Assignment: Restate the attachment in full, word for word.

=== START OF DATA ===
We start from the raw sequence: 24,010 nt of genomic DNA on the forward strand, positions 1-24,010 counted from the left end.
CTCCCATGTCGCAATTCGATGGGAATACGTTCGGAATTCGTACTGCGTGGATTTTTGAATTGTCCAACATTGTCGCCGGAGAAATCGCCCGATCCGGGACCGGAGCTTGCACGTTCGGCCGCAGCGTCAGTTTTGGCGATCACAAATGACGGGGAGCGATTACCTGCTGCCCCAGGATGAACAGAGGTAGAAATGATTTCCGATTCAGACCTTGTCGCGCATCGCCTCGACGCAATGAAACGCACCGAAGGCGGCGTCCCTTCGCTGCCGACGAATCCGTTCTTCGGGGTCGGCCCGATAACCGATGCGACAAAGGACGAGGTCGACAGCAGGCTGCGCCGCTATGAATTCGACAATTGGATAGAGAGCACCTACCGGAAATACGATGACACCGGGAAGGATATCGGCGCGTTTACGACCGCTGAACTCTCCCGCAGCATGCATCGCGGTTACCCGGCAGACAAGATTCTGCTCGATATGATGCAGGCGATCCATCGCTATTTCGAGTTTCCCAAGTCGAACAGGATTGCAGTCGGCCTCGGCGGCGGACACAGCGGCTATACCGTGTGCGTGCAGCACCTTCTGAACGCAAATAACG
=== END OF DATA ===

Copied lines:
We start from the raw sequence: 24,010 nt of genomic DNA on the forward strand, positions 1-24,010 counted from the left end.
CTCCCATGTCGCAATTCGATGGGAATACGTTCGGAATTCGTACTGCGTGGATTTTTGAATTGTCCAACATTGTCGCCGGAGAAATCGCCCGATCCGGGACCGGAGCTTGCACGTTCGGCCGCAGCGTCAGTTTTGGCGATCACAAATGACGGGGAGCGATTACCTGCTGCCCCAGGATGAACAGAGGTAGAAATGATTTCCGATTCAGACCTTGTCGCGCATCGCCTCGACGCAATGAAACGCACCGAAGGCGGCGTCCCTTCGCTGCCGACGAATCCGTTCTTCGGGGTCGGCCCGATAACCGATGCGACAAAGGACGAGGTCGACAGCAGGCTGCGCCGCTATGAATTCGACAATTGGATAGAGAGCACCTACCGGAAATACGATGACACCGGGAAGGATATCGGCGCGTTTACGACCGCTGAACTCTCCCGCAGCATGCATCGCGGTTACCCGGCAGACAAGATTCTGCTCGATATGATGCAGGCGATCCATCGCTATTTCGAGTTTCCCAAGTCGAACAGGATTGCAGTCGGCCTCGGCGGCGGACACAGCGGCTATACCGTGTGCGTGCAGCACCTTCTGAACGCAAATAACG